I arrived in Thailand on Monday, made a phone call and arrived at the hospital Tuesday morning for my full check up. Never have I had such a well organized carefully planned hospital visit. They don’t call it concierge healthcare but it is. I reported at 9:15. By 9:20, registered and at my first appointment of the day I was impressed. Gently guided and delivered to my first appointment by a special attendant I assumed we would part once I was in place. For each new doctor or procedure an attendant was waiting for me when I finished and I was delivered to the next stop. Sometimes it was the same attendant and other times a new smiling attendant waiting to greet me with Sawasdi (hello in Thai), clasped hands and a slight bow. On to the next. This went on for seven and a half hours with a half an hour break for lunch at which time I was reminded of the food coupon given to me that morning and guided to the mini food court where I was given a sandwich and a juice. Kindly reminded to stay away from coffee because I still had the EKG and stress test coming up after lunch, I made my choices with thought. I rarely had to wait. I would say the most I waited throughout the day was maybe two or three minutes at best. This was the best service and the best treatment I have ever experienced. Upon completion of the tests I was then delivered to individual consultations with the Gynecologist, the Internist, General Physician and the Nutritionist for an explanation of my results and recommendations where required. The Audiologist and Ophthalmologist gave results on the spot after my examinations.The pap smear takes two weeks so I have to wait on that.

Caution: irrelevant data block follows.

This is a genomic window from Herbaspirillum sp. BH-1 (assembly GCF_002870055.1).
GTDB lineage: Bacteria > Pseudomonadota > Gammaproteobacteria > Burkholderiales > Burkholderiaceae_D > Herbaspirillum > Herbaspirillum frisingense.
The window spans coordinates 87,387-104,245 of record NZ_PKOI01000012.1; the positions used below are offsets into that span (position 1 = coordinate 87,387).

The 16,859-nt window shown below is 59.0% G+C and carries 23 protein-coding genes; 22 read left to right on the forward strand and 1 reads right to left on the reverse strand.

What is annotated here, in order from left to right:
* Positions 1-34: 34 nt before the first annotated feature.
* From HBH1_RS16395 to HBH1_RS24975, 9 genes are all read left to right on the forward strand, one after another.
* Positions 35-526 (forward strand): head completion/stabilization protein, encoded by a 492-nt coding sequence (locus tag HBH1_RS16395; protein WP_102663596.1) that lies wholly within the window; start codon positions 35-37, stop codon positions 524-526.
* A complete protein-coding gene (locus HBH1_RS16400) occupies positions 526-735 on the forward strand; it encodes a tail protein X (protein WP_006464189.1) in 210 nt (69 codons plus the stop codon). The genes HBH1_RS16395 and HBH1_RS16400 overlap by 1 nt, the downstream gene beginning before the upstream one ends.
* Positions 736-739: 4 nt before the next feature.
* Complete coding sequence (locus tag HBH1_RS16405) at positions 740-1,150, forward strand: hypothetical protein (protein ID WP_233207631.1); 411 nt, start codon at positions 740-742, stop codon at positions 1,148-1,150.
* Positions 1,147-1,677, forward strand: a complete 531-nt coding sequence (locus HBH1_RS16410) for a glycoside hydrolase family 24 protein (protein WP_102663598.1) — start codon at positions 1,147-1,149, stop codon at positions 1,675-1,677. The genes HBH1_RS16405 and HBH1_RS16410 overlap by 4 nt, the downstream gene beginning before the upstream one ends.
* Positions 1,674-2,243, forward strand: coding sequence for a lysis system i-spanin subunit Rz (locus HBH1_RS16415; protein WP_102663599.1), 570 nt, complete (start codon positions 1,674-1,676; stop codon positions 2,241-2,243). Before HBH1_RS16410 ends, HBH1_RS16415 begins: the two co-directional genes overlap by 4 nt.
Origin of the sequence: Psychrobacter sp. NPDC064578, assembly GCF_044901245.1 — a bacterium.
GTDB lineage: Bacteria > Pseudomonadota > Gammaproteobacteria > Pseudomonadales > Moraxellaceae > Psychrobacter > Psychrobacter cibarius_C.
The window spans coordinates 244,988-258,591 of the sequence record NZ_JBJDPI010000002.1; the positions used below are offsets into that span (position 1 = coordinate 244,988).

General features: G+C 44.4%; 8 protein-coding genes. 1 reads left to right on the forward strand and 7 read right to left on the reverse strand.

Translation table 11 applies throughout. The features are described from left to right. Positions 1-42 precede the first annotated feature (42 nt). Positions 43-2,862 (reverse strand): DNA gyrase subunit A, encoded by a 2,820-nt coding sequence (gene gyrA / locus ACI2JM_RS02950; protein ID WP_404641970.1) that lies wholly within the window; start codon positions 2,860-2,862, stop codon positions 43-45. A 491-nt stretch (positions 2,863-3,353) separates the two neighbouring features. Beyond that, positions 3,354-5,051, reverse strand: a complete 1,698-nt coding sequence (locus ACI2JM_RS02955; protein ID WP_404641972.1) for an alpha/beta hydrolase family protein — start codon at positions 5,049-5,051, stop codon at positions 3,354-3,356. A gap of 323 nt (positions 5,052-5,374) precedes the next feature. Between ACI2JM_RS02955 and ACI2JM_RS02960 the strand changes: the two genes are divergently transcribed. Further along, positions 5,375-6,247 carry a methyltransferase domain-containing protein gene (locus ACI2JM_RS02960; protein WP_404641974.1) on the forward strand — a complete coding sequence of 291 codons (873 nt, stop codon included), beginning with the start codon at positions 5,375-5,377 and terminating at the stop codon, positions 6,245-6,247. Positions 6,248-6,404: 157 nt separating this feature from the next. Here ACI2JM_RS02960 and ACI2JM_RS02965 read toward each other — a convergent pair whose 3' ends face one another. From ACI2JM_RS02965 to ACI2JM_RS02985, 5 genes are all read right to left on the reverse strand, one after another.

Well I don’t have stomach cancer, not even toe cancer. It turns out I am fat (none of you should be shocked at that revelation)….in other words my ass is fat and I need to eat better and exercise. I am the picture of health except for a few very minor issues associated with my weight and I am working on it now as I eat this freaking spinach salad. Freaking spinach!
Money, money, money………imagine the O’Jays singing in the background
So now we get to the really juicy part of this post. Here you will learn exactly what I was tested for and how much it cost. Realize that this was a state of the art facility only three years old. I went for the Ultimate Checkup for women over 40.
ULTIMATE CHECKUP for over 40
Complete Blood Count
Blood Sugar Profile
Stool Examination and Occult Blood
EST Exercise Stress Test
ABI Ankle Brachial index
Ultrasound Whole Abdomen
Digital mammogram and ultrasound breasts
Thin Prep Pap Test/HPV high risk mRNA test (APTIMA HPV)
Bone mineral density (Lumbar Spine & Hip)
Body Mass Index
Medical Report Book